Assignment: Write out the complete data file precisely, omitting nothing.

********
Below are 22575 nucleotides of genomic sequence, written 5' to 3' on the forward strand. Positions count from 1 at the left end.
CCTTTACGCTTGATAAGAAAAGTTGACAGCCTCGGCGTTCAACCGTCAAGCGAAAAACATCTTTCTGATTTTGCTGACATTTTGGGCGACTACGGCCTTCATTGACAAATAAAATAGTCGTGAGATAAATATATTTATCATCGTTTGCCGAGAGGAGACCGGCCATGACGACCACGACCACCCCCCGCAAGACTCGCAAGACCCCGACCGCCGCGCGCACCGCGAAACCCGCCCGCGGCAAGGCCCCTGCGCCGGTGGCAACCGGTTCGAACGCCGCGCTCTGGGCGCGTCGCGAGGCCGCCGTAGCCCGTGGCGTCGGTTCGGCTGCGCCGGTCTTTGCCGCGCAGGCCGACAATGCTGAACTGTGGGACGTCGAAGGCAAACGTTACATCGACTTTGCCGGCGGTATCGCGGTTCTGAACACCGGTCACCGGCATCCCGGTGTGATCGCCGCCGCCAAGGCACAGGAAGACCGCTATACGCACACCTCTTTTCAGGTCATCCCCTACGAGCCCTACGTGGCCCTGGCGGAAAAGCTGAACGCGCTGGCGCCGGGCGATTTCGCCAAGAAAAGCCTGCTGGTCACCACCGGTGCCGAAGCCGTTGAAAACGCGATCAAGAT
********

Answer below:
Below are 22575 nucleotides of genomic sequence, written 5' to 3' on the forward strand. Positions count from 1 at the left end.
CCTTTACGCTTGATAAGAAAAGTTGACAGCCTCGGCGTTCAACCGTCAAGCGAAAAACATCTTTCTGATTTTGCTGACATTTTGGGCGACTACGGCCTTCATTGACAAATAAAATAGTCGTGAGATAAATATATTTATCATCGTTTGCCGAGAGGAGACCGGCCATGACGACCACGACCACCCCCCGCAAGACTCGCAAGACCCCGACCGCCGCGCGCACCGCGAAACCCGCCCGCGGCAAGGCCCCTGCGCCGGTGGCAACCGGTTCGAACGCCGCGCTCTGGGCGCGTCGCGAGGCCGCCGTAGCCCGTGGCGTCGGTTCGGCTGCGCCGGTCTTTGCCGCGCAGGCCGACAATGCTGAACTGTGGGACGTCGAAGGCAAACGTTACATCGACTTTGCCGGCGGTATCGCGGTTCTGAACACCGGTCACCGGCATCCCGGTGTGATCGCCGCCGCCAAGGCACAGGAAGACCGCTATACGCACACCTCTTTTCAGGTCATCCCCTACGAGCCCTACGTGGCCCTGGCGGAAAAGCTGAACGCGCTGGCGCCGGGCGATTTCGCCAAGAAAAGCCTGCTGGTCACCACCGGTGCCGAAGCCGTTGAAAACGCGATCAAGAT